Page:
With six in 10 of the respondents to PMW’s Workforce survey saying that they are not looking for a new role, it might be assumed that more rather than less of the industry’s workforce is content to stay put.
Contentment is particularly prevalent among our US respondents, with all but four stating they are not looking for a new job.
But a third of our non-jobseeking respondents told us that they may be tempted if the right opportunity came along. This passive job seeking is an area employers need to be concerned about, as our findings show that many things could tempt people to go for the ‘right move’.
Type of role and employer culture play their parts
The main reasons our non-jobseekers are not actively on the job hunt are because they like their employer (61%) and are enjoying their current role (53%). This is encouraging in an industry where skills gaps and high churn have been a problem over the years and remain high on marketing bosses’ watch lists of threats to growth.
“The only time I would be tempted to search for a new job is if my current role drastically changes or my organisation drastically changes.”- PMW survey respondent
However, enjoying a current role may not be a permanent state of mind, with a need for progression, personal circumstances and situations all potential precursors for change. While 44% of our respondents felt their employer offered flexible working options to suit them, this is less than half of our non-jobseekers. Perhaps more worrying, just 26% of respondents cited being happy with their salary as a reason for staying put, and only a third said they were staying because they have a good work/life balance.
So what looks stable right now may be less so in the – perhaps near – future.
Perhaps predictably, a higher salary was the most ‘ticked’ temptation when respondents were asked what would make them consider applying for a new role, even if they were happy where they were. More than half said they would be tempted by more pay, while a more senior position might push 40% and a large bonus might shift a quarter (26%) into action. One specifically cited “bigger budgets and doing more advanced work in an e-commerce role” as a reason that could turn their head.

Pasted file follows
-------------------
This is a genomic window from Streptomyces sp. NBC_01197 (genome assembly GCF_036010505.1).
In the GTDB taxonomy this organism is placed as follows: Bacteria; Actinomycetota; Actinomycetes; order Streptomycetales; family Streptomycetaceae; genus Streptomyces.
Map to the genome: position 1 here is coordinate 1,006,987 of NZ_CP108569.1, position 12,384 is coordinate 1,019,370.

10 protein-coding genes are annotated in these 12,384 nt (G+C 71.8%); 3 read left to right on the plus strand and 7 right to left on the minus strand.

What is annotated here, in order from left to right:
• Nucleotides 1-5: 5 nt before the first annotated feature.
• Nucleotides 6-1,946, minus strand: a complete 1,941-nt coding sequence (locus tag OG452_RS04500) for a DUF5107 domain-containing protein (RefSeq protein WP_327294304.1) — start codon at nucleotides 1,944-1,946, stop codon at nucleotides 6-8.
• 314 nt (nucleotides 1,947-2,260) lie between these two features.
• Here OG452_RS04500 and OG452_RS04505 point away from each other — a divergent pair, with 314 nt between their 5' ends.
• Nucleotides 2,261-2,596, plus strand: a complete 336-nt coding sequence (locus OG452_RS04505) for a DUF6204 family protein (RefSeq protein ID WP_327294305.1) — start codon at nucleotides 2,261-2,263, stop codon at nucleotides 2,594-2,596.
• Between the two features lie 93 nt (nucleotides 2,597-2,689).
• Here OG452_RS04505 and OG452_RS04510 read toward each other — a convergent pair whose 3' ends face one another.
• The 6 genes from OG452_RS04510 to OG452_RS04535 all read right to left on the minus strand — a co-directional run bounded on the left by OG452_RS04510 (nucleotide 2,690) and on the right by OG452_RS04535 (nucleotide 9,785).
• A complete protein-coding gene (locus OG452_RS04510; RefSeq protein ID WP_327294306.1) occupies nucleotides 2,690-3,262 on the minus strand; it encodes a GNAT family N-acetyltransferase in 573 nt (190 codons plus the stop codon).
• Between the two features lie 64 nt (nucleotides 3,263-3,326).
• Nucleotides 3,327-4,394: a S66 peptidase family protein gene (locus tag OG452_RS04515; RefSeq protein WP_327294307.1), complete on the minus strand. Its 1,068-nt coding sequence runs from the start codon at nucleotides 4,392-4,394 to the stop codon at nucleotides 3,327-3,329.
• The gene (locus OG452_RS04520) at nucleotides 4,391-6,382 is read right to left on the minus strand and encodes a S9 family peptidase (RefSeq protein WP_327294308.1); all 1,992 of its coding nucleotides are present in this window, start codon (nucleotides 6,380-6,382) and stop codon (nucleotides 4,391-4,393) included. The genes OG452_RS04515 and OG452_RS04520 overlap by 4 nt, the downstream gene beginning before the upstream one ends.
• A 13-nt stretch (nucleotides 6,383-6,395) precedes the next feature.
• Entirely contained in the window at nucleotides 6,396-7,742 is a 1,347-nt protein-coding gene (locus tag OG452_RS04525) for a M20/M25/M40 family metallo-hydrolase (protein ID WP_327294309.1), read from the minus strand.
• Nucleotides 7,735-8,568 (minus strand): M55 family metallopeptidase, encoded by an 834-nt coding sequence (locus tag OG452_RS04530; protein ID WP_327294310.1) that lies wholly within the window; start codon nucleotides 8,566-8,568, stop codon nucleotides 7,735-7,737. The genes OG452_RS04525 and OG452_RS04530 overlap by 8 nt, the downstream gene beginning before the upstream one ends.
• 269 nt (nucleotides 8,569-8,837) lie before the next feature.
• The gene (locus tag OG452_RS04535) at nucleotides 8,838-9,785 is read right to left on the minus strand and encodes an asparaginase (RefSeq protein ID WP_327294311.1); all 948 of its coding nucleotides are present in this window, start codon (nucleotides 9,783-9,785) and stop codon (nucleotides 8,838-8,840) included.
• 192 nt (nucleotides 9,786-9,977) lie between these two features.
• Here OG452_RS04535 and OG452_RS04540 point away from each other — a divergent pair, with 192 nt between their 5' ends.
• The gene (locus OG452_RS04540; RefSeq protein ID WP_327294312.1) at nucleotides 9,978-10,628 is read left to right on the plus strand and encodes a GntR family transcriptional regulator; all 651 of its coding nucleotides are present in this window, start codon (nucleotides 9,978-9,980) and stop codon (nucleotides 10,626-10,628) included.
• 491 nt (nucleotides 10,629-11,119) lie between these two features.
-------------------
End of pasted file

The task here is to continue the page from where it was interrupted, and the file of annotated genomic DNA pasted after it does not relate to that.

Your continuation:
“[Marketers] want to feel accepted for who they are, whether it's skin colour, gender, race, whether it's socioeconomic background, whether it’s extrovert versus introvert. Feeling loved, feeling like they belong and like they've got power to feel like they've got control over their career, over their time, over their job, over where they work. It's very simple things which we all know in practice and it's the stuff that keeps individuals in their job. And it has been for the last millions of years.”- Andrew Spurrier-Dawes, EMEA Head of Precision, Wavemaker
But as with active jobseekers, it’s not as clear cut as money pushing those to move. In fact, 47% said they would be tempted if a role opened up in a brand or organisation they’d like to work for, and 45.2% indicated their heads could be turned by the promise of a better work/life balance.
“Purely morals and values if it aligns more with my career and personality than this current role.”- PMW survey respondent
The importance of a great working culture therefore can’t be taken for granted, particularly for those hiring managers looking to attract talent in their organisation, or for those particularly keen to ensure their staff happily stay where they are. However, ‘culture’ is a term that means different things to different people. Organisations need to understand how their current culture is perceived and what their employees are looking for in order to build and deliver a strong incentive for people to stay.